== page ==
*NEW* KING ARTHUR: LEGEND OF THE SWORD REVIEW *NEW*

I don’t know what was worse; David Beckham’s cameo or the movie altogether.

Thy verdict is in and its all apples and pears, san.

Robbed of his birthright, Arthur (Charlie Hunnam) comes up the hard way in the back alleys of the city. But once he pulls the sword from the stone, he is forced to acknowledge his true legacy – whether he likes it or not.

The opening 20 minutes was better than I thought with Eric Bana (Troy) bossin’ it as Uther Pendragon. The murky Sherlock Holmes style backdrop may have put a dampener on things but there was action, sword fights and creatures with enough cheese to keep things entertaining.

Ritchie regular Jude Law did his best as the slimy Vortigern. BUT he spent the majority of the film sulking, pouting and pulling faces. His dialogue was bland bar one exchange with a tortured prisoner that delivered an unexpected ear gag.

What annoyed me the most was that Ritchie and co skimmed through the origin build up. Flash forwarding Arthur’s upbringing in a brothel with a quick montage of Sons of Anarchy’s Charlie Hunnam screaming and pounding on his well toned abs.

I wouldn’t have minded the build up as we might have had better connections with Arthur’s band of cockney geezers. I might have actually cared about them.

By the 30 minute marker, it felt like Ritchie had copped out and tried to work his Lock, Stock magic on the thing. An interrogation sequence with the King’s Guard tried to deliver that quick witted humour BUT it just didn’t work.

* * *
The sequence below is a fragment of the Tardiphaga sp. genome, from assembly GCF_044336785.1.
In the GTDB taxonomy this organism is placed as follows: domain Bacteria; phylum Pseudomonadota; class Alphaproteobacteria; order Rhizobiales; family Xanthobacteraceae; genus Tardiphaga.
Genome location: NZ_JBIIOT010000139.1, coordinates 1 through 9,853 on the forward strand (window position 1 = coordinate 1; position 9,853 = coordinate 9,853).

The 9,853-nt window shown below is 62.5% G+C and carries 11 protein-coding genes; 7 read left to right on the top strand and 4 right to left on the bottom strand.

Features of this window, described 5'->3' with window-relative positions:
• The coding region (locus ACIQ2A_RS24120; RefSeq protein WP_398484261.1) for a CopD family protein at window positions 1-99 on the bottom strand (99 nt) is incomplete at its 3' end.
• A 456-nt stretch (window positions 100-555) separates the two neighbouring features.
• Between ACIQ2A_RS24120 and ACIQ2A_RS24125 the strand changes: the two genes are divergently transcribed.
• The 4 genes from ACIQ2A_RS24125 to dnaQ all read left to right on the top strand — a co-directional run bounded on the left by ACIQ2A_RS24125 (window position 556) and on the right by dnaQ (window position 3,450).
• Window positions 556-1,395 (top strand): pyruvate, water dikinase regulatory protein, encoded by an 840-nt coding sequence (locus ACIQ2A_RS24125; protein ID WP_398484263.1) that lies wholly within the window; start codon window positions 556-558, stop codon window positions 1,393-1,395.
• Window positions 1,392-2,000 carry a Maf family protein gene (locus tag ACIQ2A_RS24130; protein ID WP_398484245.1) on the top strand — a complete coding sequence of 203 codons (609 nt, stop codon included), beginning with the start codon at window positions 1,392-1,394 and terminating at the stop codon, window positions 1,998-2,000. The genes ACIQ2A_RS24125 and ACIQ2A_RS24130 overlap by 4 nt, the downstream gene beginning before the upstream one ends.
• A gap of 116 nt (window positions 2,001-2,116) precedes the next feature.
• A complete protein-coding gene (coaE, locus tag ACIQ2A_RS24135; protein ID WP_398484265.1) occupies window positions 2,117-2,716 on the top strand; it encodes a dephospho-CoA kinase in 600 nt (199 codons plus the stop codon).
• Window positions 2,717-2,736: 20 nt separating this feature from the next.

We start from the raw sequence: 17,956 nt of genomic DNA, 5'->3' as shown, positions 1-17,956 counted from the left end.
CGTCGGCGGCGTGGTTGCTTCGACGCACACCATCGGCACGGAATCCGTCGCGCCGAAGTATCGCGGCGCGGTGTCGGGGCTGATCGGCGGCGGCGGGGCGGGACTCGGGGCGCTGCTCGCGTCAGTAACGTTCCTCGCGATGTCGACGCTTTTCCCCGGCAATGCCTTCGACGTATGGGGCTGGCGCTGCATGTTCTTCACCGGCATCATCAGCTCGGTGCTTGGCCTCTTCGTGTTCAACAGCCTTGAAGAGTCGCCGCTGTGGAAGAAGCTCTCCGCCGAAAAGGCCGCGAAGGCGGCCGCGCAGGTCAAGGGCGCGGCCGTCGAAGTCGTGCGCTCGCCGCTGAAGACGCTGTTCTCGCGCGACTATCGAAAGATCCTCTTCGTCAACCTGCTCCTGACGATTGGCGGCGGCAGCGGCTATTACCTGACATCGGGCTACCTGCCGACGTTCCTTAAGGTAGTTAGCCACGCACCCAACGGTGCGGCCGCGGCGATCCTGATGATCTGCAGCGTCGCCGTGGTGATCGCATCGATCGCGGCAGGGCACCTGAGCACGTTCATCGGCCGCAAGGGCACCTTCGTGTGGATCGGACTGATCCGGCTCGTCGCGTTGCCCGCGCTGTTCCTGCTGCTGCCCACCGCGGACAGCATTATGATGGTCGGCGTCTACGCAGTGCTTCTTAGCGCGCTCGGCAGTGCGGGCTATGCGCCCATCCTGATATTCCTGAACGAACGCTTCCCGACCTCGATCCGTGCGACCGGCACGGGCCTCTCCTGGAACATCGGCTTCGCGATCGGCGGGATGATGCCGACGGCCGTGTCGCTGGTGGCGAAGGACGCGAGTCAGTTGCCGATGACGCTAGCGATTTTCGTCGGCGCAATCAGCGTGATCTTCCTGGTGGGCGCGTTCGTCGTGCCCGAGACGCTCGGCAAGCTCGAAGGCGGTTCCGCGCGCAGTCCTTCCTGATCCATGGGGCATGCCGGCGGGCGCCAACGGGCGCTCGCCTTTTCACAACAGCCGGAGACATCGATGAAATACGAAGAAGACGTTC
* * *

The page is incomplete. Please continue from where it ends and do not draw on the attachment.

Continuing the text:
“Which Mick? Flat Nose Mick, East End Mick or Chinese Mick?” Really? Taking the mick, more like. I preferred the darker Game of Thrones undertone.

I know this wasn’t going to win plaudits for groundbreaking cinema. It was a blockbuster retelling the legend of Arthur BUT it was a bit of a hot mess.

Hunnam just about pulled off the charm offensive as Arthur BUT he came off as such a cocky tool.

I could understand his initial behaviour (at first) BUT he didn’t get any better and grew considerably more childish as the agonizing pace fumbled along.

The tone was was all over the gaff. Silly and laughable one second and relentlessly dark and brooding, the next. Failing to work on any level.

Now, don’t get me wrong. There were chunks that were highly watchable and there was fun to be had . . . in places. I loved the street chase sequence with the Rock ‘n’ Rolla style handicam perspective.

Some of the exchanges delivered the odd quip and drew a smile. BUT not as much as Golden Balls’ squeaky Sarge. His voice and laughable dialogue did nothing for him. Eric Cantona may have been bitten by the acting bug. BUT not everyone can make that transition. Sorry, Becks.

The female roles were terrible. I don’t know who Katie McGrath (Jurassic World) has upset in Hollywood BUT she always plays characters that never last. Annabelle Wallis (Peaky Blinkers) was weak. Anyone could have played her. If they needed her character altogether.

Astrid Berges-Frisby (Pirates of the Caribbean: On Stranger Tides) was dreadful as The Mage. Her deadpan delivery and pasty faced complexion did nothing for the role. There was zero chemistry between her and Hunnam. The “friendly” banter was so awkward to watch that I was screaming for Merlin.